||Open Marine Archive
|Numbers of beached bird corpses and mortality of seabirds, how do they relate: a North Sea study in a wider context|
|Seys, J.; Offringa, H.; Van Waeyenberge, J.; Meire, P.; Kuijken, E. (2001). Numbers of beached bird corpses and mortality of seabirds, how do they relate: a North Sea study in a wider context, in: Seys, J. (2001). Het gebruik van zee- en kustvogelgegevens ter ondersteuning van het beleid en beheer van de Belgische kustwateren. pp. 78-96|
|In: Seys, J. (2001). Het gebruik van zee- en kustvogelgegevens ter ondersteuning van het beleid en beheer van de Belgische kustwateren PhD Thesis Universiteit Gent: Gent. 133 + LXIX appendices pp., meer|
Sterfte; Strandingen; Zeevogels; ANE, Noordzee [gazetteer]; Marien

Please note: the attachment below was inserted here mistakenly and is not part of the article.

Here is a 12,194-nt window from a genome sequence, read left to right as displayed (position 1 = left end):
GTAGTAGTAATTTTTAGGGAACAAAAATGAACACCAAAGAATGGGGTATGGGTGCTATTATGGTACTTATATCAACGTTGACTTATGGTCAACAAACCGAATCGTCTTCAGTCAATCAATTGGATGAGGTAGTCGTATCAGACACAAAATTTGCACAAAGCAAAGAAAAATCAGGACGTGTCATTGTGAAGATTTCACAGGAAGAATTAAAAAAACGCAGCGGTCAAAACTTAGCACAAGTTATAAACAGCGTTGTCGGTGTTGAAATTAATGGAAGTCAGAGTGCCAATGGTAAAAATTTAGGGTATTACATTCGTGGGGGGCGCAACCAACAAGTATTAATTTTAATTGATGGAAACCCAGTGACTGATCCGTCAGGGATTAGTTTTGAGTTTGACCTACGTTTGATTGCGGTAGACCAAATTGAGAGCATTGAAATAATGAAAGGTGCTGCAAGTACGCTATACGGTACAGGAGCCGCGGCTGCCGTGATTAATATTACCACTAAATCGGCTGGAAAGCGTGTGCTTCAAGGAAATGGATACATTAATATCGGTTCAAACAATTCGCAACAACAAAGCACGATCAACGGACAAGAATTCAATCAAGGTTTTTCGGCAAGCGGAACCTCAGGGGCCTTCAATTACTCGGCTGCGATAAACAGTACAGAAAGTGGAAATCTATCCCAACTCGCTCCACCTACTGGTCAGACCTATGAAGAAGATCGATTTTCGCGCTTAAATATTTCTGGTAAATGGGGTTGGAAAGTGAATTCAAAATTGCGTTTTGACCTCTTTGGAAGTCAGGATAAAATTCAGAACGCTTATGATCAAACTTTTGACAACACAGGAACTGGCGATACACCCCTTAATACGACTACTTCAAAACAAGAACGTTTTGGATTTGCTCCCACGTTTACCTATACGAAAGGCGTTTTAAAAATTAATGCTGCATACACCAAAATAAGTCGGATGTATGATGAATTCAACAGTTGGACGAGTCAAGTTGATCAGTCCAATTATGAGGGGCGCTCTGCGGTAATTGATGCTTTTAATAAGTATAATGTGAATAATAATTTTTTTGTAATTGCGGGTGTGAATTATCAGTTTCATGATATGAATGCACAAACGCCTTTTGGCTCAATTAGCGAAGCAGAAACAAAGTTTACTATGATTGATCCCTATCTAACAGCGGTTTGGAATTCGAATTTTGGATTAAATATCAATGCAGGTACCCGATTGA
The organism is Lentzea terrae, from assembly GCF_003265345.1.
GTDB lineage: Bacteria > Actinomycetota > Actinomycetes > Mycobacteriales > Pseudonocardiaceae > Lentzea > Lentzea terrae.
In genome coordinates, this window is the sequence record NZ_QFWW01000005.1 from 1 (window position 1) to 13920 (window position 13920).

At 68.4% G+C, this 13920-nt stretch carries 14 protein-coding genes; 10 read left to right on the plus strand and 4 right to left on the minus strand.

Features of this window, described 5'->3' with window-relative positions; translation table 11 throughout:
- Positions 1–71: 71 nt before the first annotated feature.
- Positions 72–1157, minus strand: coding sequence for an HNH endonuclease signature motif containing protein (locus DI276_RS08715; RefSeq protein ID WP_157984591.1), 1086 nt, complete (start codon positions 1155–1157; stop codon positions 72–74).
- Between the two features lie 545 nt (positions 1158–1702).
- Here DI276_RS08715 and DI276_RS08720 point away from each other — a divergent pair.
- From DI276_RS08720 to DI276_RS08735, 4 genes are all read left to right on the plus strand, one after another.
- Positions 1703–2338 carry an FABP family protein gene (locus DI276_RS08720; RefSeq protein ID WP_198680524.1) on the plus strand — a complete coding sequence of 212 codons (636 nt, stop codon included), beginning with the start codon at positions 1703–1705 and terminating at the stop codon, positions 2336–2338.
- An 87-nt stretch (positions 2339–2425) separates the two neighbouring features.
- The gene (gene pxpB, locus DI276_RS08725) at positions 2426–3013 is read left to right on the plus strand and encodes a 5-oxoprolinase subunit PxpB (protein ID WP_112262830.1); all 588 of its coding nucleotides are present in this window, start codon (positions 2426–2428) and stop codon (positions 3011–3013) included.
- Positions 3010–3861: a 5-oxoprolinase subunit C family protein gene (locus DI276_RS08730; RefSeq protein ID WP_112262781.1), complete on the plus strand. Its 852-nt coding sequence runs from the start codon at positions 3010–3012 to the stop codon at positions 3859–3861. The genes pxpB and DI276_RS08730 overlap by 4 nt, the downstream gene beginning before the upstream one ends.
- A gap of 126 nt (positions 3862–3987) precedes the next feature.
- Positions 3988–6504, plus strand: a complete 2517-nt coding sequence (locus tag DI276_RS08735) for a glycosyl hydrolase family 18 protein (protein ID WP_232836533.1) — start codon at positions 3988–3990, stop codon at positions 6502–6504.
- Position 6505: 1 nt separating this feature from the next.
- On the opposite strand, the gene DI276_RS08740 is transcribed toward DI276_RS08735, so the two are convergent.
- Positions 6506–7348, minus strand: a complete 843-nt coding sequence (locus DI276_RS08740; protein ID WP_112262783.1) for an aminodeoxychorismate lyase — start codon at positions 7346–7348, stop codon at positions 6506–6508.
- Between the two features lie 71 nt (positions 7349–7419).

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This paper summarizes the results of several experiments with bird corpses in the southernmost part of the North Sea and tries to fit this information in the current knowledge of how mortality at sea relates to densities of beached birds on the shoreline. During thirteen drift experiments off the Belgian coast between February 1996 and March 1999, a total of 634 sea- and coastal tagged bird corpses were dropped at sea. Bird corpses were found to drift by the wind at 2.2-3.1% of its own velocity, a value in line with earlier published reports of 2.2-4%. Recovery rates averaged 12%, which is smaller than an overall mean of 22% for thirty published drift experiments worldwide but conform an older ‘standard’ to multiply the number of birds found dead on the beach with ten to arrive at an estimate of total mortality. Despite many complicating factors and a large variability (recovery rates ranging from 0 to 75%) some general patterns appear, useful for the interpretation of beached bird numbers in the Southern North Sea. Recovery rates depend primarily on the dropping location (distance to the coast) and on the size of the bird. An evaluation of bird strandings during 1992-99 at the Belgian coast demonstrates a significant correlation with the cumulative onshore wind speeds of the ten days prior to the survey. Offshore species are much more dependent on enough onshore winds to strand and are found more evenly distributed on the shoreline. Temporal patterns of beached birds usually follow those of seabirds at sea with a time-lag of at least one month. Persistence experiments during three winters with 562 tagged corpses confirm the picture of short residence times in the Southern North Sea. A mean persistence time of merely 5.8-13.3 days and the fact that 50-80% of all birds cannot be recovered anymore after 9 days, indicate how strongly persistence must affect the results of beached bird surveys and drift experiments. Small-sized corpses have persistence times of only 0.7 days, medium-sized birds 5.5 days and large birds persist on average 13 days. Heavily oiled birds are more persistent than other corpses. This and other complicating factors are further discussed in the context of the interpretation of beached bird numbers. We conclude that: (1) beached numbers can be useful and indicate interesting patterns if interpreted with care and in an international context; (2) there is a need for more drift-, persistence- and floating experiments in order to fully understand what a bird corpse does from the moment it dies until it is being found on the beach; (3) special attention should go to differences in ‘behaviour’ of oiled versus unoiled corpses and to what happens with corpses once they have sunk; (4) models should be developed to help predicting patterns of seabird strandings, not to replace drift experiments at incidents or mass strandings.
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